Every year is different because no two seasons are the same. Spring could be warm and dry one year and cold and wet the next. Even more confusing for bees and the plants they feed on, this year Spring started early and has been alternating between the two states all season. Consequently, the bees got ready to swarm around the end of October and Bene had to keep a close eye on them so that she could separate out the new queen and her followers and move them to a new hive before they actually swarmed.

It’s A Honey Bee’s Life

Bees need good food and Bene has made sure that there’s plenty around for her particular pets. She’s in the never-ending process of creating an extensive garden around the stone cottage, filled with bee-friendly plants.

Honey bees need both pollen and nectar from the flowers to feed the hive, but they also inadvertently transfer the dusty pollen from flower to flower as they forage, and so ensure that the flowers are fertilized. Of course, that leads to fruit, seed production and eventually more flowers. It’s an elegant cycle.

Bee on a nectar-filled white flower.
Bees and flowers. You can’t beat nature’s elegant cycle.

The Garston Hunny Shop

If you add many bees and lots of flowers together you get an abundant supply of honey, so why not have a honey shop? Thus began the Hunny Shop, Bene’s Garston tribute to all things honey.

It’s fun to go into the bright orange-and-yellow shop. There’s honey to taste and buy, as well as pills, potions, lotions and Bene’s very own honey-based cosmetics line “Abelha.” The walls are covered with bee information, too, so you can learn while you browse.

You can even have an escorted “bee experience” if you like, and visit the beehives to see first-hand where your honey came from. After all that, who wouldn’t want to buy a delicious honey-filled pot?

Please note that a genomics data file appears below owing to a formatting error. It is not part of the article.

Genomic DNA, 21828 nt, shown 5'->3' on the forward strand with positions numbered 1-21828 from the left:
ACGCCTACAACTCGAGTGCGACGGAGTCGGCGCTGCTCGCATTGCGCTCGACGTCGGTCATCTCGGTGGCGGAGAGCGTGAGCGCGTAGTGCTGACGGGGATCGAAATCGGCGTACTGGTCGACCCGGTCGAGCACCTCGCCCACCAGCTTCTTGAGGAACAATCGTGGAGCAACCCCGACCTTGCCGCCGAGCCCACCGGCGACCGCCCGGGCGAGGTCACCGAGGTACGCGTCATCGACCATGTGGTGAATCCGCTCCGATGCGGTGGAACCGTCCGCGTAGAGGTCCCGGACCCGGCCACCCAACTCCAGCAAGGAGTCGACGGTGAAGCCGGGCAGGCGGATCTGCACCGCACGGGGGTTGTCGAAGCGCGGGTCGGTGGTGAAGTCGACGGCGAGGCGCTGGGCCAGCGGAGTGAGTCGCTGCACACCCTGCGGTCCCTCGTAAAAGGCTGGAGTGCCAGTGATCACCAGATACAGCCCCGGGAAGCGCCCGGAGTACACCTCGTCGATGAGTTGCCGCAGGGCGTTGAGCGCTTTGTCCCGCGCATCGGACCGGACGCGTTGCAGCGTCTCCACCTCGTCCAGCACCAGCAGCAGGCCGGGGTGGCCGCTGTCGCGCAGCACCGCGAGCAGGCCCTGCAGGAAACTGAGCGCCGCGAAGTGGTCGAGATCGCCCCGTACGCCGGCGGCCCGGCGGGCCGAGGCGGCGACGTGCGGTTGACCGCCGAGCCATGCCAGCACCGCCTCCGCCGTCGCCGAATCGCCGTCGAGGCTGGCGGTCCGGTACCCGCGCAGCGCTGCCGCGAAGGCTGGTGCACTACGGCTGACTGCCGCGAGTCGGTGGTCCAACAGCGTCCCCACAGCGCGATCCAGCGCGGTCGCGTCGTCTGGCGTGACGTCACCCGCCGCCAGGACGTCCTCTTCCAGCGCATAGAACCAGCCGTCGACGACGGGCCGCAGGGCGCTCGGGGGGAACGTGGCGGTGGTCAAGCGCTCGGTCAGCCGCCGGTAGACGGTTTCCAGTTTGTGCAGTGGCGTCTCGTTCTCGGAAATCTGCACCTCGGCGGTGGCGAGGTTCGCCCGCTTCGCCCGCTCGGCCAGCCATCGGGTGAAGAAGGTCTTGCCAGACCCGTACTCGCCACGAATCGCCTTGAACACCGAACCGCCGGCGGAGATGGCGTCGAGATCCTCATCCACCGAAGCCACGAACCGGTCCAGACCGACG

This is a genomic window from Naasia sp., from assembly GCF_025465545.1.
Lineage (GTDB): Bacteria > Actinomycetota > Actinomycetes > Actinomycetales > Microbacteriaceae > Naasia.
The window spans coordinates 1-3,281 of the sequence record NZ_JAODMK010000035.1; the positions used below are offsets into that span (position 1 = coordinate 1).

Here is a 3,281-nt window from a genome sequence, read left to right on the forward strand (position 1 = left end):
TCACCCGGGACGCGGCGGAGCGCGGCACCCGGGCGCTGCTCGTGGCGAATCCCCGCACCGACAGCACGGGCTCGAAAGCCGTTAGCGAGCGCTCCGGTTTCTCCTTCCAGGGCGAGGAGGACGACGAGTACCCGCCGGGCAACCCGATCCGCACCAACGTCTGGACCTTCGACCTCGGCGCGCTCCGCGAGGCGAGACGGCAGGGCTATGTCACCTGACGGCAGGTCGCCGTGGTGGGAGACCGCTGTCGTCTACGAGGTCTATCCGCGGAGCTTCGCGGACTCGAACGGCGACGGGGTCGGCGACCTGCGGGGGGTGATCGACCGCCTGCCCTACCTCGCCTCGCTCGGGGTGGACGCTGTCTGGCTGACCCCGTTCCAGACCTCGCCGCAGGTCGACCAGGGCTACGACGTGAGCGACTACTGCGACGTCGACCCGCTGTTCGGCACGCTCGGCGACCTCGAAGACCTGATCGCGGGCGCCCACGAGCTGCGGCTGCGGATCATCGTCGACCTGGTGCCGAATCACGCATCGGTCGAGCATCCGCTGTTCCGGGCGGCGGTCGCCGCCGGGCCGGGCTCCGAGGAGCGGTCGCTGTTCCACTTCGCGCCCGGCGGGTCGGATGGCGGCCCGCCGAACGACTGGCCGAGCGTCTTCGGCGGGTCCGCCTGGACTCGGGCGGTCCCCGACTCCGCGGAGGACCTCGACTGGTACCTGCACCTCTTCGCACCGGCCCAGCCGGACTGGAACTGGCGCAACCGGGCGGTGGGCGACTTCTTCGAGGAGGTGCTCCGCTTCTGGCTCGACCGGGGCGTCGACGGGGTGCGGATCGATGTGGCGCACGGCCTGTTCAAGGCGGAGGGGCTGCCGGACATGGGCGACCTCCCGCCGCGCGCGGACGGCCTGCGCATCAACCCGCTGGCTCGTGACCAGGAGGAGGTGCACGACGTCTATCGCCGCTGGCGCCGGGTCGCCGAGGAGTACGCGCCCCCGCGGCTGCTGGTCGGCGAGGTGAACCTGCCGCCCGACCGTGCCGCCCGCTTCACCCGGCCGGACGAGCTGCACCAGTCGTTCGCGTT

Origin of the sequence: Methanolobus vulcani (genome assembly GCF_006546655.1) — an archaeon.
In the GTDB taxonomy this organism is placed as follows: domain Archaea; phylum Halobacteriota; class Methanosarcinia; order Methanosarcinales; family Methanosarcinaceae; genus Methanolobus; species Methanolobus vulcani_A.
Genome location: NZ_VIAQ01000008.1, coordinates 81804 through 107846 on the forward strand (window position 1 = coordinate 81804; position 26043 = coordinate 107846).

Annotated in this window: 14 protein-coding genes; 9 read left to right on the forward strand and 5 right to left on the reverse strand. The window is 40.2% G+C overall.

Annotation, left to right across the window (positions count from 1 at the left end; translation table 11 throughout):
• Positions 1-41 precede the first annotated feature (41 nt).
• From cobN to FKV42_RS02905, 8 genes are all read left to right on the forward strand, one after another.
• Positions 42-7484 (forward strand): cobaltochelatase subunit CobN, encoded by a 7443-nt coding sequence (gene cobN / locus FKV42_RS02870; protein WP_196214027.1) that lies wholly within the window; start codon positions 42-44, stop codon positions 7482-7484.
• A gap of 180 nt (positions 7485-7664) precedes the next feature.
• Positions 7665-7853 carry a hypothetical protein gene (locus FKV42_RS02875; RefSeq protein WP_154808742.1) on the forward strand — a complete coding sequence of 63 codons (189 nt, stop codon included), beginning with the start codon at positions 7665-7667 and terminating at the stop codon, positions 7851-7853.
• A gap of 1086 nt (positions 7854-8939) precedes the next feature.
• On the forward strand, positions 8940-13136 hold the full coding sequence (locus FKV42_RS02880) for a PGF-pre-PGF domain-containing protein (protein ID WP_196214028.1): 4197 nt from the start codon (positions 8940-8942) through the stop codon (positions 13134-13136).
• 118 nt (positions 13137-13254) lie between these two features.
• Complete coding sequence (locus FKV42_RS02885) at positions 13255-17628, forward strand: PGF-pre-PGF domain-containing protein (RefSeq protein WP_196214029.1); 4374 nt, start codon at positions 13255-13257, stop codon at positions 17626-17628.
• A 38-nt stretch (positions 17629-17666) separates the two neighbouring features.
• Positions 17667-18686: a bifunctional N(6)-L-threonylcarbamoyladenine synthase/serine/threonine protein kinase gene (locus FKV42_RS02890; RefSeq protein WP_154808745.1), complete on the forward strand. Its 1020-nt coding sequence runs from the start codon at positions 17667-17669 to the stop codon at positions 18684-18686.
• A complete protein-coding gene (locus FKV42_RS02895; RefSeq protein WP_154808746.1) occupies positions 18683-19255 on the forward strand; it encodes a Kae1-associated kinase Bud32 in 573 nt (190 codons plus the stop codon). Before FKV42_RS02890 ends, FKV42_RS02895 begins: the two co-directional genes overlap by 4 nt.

Finally, when you get home and regretfully lap up the last drop of your Garston Honey, you can buy more online at the Hunny Shop’ Shopify store.


Decorative wooden cabinet displaying honey products.
Just a few of the delicious honey products on display at the Garston Hunny Shop.

Doing Her Bit

It’s great to make a contribution to the world around you, and most of us have our own unique way of making things a little better.

Bene’s style mixes French flair with downright hard work. She’s doing her bit to save the bees — and bringing more visitors to the vibrant little business hub of Garston.

Next time you’re dashing to Queenstown, or buzzing South, stop into Garston and relax with a coffee, food, gifts and gorgeous honey-to-go.

Nothing could be better than that.

More Honey Stories On The Blog

Buzzstop Honey Centre

Altitude Brewing: The Great Adventure

Many small businesses have a special story to tell. They are built on passion, commitment and a long-held dream. Each has a flavour, history and ethos that is all their own. Some are steeped in history, others are brand-new and excitingly different. Altitude Brewing, who last year took all of our green hops to flavour the delicious “Me and Jimmy McNamee” beer, is one such business with a story to tell.

The other day I popped into their new building on the Frankton Marina, to visit partners Eliott Menzies and Eddie Gapper, and hear the tales behind…

Altitude Brewing.